Bruxy Cavey’s introduction to Leviticus is fantastic! He clearly shows that God never wanted a system of sacrifice—the Israelites just borrowed that idea from the surrounding pagan nations. However, the notes sometimes contradict his introduction, such as the “Reframing Jesus” note on Leviticus 5:10, which suggests that the sacrifices actually did make people right with God.

I really enjoyed the note on 2 Samuel 12. I’ll just quote a section of that here.

From the very beginning of the Bible all the way to the end, the story of God is about God’s relentless pursuit of his creation. God’s dream for this world is to see it redeemed from brokenness and restored to wholeness. In short, God wants to make all things new again. You. Me. All creation. Every inch of it. God wants to redeem it, restore it, and make it whole and free once again. This is God’s dream. This is God’s relentless pursuit: to destroy evil and hate, to bring love and peace. This pursuit has a name. His name is Jesus.

I also appreciated the note on Psalm 22. Commenters on Matthew 27:46 frequently assert that God somehow abandoned Jesus on the cross. But this could not be further from the truth. Jesus simply quoted the opening line of Psalm 22, pointing toward his fulfillment of the entire psalm. The psalm ends by making it clear that God never really did abandon David. And God never abandoned Jesus either. The note on Psalm 22 makes all this clear.

I was happy to see that Kelley Nikondeha’s introduction to Song of Songs downplays the idea of using it as an allegory for the relationship between God and the church. And the notes throughout thankfully avoid Spurgeonesque pitfalls.

I was much less happy with the note on Isaiah 61:1–2. The blue text went all the way to the end of verse 2, even though Jesus, when quoting it, deliberately excised the final phrase, “and with it, the day of God’s anger against their enemies.” The note says that Jesus used these words to identify himself as the Messiah, and that he declared their fulfillment. But without noting that Jesus cut out the part about vengeance, this fulfillment would look entirely different than how Jesus actually fulfilled it.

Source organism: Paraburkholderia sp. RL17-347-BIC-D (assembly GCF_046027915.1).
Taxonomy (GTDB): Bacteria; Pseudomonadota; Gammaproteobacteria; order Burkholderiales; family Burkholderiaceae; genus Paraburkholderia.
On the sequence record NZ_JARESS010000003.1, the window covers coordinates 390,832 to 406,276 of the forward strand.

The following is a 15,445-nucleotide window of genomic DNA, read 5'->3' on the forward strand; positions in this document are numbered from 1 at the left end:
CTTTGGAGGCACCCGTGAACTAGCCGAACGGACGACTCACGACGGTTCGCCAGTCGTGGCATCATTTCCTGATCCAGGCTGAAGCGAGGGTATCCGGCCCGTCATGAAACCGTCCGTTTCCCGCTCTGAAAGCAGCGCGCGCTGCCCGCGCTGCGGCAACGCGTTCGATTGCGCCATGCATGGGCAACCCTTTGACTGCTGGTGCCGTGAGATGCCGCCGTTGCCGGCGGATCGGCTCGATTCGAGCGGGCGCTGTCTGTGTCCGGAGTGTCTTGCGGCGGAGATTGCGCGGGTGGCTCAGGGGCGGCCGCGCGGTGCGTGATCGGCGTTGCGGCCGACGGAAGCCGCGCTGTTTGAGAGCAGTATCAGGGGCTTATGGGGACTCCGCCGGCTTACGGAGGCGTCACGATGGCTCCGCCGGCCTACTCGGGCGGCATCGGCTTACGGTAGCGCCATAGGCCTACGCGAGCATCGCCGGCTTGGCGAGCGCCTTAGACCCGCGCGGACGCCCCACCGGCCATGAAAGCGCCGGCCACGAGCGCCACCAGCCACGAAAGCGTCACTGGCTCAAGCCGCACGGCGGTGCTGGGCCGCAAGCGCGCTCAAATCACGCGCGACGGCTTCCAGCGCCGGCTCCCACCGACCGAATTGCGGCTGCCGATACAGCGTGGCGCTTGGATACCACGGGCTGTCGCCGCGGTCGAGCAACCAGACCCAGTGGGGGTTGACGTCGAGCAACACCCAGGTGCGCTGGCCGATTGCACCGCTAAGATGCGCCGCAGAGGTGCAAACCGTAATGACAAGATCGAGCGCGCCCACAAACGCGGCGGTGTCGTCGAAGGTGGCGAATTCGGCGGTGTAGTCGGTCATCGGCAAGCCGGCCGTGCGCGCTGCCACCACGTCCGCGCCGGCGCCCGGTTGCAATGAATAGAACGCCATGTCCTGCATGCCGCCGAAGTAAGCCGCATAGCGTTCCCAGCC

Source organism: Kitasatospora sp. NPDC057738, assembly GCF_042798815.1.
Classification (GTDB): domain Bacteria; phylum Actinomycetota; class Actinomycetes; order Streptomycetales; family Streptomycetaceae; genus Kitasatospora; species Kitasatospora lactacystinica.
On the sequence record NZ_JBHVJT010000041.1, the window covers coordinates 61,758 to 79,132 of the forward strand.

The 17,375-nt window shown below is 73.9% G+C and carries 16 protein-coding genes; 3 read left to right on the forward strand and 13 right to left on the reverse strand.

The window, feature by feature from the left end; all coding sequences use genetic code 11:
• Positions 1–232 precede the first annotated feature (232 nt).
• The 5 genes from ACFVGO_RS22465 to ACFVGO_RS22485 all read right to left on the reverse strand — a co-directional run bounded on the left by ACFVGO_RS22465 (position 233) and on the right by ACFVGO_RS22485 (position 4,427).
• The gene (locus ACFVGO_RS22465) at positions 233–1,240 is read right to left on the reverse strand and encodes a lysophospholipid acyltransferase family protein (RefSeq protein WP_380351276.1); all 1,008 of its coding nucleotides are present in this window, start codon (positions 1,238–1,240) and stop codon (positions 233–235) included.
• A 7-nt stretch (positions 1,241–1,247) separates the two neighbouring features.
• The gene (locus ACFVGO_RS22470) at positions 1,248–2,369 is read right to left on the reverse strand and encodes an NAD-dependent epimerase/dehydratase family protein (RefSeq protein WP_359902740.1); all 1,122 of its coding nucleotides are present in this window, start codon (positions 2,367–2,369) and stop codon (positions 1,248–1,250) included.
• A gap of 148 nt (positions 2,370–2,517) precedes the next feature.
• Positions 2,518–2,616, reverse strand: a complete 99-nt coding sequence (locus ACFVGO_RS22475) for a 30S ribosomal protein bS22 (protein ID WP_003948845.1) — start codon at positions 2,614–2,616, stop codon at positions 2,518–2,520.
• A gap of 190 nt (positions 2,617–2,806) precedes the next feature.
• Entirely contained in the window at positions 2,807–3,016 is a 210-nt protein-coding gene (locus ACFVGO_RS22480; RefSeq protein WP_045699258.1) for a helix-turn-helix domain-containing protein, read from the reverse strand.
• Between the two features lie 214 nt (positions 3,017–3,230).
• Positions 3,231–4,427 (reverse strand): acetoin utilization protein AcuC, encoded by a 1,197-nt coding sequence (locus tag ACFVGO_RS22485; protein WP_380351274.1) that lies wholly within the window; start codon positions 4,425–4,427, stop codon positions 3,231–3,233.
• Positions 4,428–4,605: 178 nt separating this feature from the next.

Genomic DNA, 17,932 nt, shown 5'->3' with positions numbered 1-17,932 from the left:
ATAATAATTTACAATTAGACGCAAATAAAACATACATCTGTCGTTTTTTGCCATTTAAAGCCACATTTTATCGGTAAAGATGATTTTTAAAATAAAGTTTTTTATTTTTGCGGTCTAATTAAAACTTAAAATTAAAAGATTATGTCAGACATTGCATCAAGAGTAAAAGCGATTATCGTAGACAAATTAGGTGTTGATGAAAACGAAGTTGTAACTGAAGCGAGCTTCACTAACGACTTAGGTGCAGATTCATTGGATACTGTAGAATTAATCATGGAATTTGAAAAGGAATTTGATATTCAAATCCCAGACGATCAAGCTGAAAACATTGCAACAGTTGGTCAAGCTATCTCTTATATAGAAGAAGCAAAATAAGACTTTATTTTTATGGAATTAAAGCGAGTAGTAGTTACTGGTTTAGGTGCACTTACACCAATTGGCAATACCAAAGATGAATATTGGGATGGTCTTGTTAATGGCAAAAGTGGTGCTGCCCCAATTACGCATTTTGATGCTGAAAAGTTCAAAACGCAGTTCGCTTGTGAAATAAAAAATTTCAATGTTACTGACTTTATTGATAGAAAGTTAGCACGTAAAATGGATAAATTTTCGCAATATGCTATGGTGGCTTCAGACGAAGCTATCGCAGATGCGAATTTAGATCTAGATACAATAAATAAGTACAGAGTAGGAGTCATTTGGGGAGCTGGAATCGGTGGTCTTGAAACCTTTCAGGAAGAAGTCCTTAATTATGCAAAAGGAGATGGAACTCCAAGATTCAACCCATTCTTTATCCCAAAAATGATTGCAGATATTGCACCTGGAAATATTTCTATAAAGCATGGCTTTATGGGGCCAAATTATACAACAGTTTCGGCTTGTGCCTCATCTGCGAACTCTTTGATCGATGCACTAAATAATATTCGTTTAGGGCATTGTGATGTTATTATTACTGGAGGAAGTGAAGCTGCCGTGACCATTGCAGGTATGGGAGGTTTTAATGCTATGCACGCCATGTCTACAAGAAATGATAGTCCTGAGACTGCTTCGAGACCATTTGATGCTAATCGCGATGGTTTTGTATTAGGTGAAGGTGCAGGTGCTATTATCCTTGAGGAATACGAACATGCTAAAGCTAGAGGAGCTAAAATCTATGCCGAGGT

Some New Testament highlights include Bruxy Cavey’s introduction to Romans, William Paul Young’s introductions to Hebrews and 1 John, and Brian Zahnd’s introduction to Revelation.


The notes and intros I’ve summarized above should provide an idea of the mixed bag they offer. There’s some really great stuff in here, but it’s inconsistent. Perhaps that’s the result of so many different voices weighing in. And perhaps that’s not even a bad thing. After all, that mirrors the Bible itself, with its multivocal approach to understanding God. Some of the biblical authors get closer to the truth than others, but the ultimate Truth is only found in Jesus. The same can be said for all of the contributors to the Jesus-Centered Bible.

All-in-all, the Jesus-Centered Bible is not perfect, but it’s a huge step in the right direction. I thoroughly commend the effort, and I hope that a later edition will make it even better.

But don’t just take my word for it. Check it out for yourself. Pick up your own copy of the Jesus-Centered Bible as a hardcover or in turquoise or charcoal imitation leather.